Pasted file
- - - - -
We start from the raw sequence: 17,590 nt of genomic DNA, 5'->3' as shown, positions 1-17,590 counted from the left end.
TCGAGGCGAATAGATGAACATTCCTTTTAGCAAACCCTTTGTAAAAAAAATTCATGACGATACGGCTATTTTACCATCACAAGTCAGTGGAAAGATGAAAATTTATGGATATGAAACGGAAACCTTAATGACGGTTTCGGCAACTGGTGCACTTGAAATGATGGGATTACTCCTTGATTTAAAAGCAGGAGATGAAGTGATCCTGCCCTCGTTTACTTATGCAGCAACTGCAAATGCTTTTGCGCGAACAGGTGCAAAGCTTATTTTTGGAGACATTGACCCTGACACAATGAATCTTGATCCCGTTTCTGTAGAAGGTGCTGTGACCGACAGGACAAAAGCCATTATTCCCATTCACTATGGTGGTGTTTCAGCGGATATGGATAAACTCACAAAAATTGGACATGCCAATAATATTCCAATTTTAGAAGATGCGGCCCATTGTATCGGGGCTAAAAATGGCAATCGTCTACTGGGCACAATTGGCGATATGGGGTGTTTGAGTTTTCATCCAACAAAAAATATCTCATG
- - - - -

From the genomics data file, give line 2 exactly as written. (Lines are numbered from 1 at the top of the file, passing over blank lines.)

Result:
TCGAGGCGAATAGATGAACATTCCTTTTAGCAAACCCTTTGTAAAAAAAATTCATGACGATACGGCTATTTTACCATCACAAGTCAGTGGAAAGATGAAAATTTATGGATATGAAACGGAAACCTTAATGACGGTTTCGGCAACTGGTGCACTTGAAATGATGGGATTACTCCTTGATTTAAAAGCAGGAGATGAAGTGATCCTGCCCTCGTTTACTTATGCAGCAACTGCAAATGCTTTTGCGCGAACAGGTGCAAAGCTTATTTTTGGAGACATTGACCCTGACACAATGAATCTTGATCCCGTTTCTGTAGAAGGTGCTGTGACCGACAGGACAAAAGCCATTATTCCCATTCACTATGGTGGTGTTTCAGCGGATATGGATAAACTCACAAAAATTGGACATGCCAATAATATTCCAATTTTAGAAGATGCGGCCCATTGTATCGGGGCTAAAAATGGCAATCGTCTACTGGGCACAATTGGCGATATGGGGTGTTTGAGTTTTCATCCAACAAAAAATATCTCATG